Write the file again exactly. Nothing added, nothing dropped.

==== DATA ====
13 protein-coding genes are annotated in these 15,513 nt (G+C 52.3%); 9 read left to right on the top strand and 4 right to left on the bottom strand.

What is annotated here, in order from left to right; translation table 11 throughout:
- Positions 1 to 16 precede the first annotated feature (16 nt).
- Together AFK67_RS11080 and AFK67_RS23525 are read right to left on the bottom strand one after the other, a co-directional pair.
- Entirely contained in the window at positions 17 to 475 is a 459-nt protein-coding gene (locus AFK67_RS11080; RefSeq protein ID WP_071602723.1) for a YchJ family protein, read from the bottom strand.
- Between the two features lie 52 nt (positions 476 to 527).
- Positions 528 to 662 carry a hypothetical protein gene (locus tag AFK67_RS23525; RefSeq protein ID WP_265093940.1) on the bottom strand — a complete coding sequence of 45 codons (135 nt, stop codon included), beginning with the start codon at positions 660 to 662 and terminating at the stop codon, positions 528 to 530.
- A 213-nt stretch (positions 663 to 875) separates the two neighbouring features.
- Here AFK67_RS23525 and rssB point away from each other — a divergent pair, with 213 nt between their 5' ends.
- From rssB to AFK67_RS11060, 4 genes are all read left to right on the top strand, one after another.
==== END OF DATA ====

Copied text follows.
13 protein-coding genes are annotated in these 15,513 nt (G+C 52.3%); 9 read left to right on the top strand and 4 right to left on the bottom strand.

What is annotated here, in order from left to right; translation table 11 throughout:
- Positions 1 to 16 precede the first annotated feature (16 nt).
- Together AFK67_RS11080 and AFK67_RS23525 are read right to left on the bottom strand one after the other, a co-directional pair.
- Entirely contained in the window at positions 17 to 475 is a 459-nt protein-coding gene (locus AFK67_RS11080; RefSeq protein ID WP_071602723.1) for a YchJ family protein, read from the bottom strand.
- Between the two features lie 52 nt (positions 476 to 527).
- Positions 528 to 662 carry a hypothetical protein gene (locus tag AFK67_RS23525; RefSeq protein ID WP_265093940.1) on the bottom strand — a complete coding sequence of 45 codons (135 nt, stop codon included), beginning with the start codon at positions 660 to 662 and terminating at the stop codon, positions 528 to 530.
- A 213-nt stretch (positions 663 to 875) separates the two neighbouring features.
- Here AFK67_RS23525 and rssB point away from each other — a divergent pair, with 213 nt between their 5' ends.
- From rssB to AFK67_RS11060, 4 genes are all read left to right on the top strand, one after another.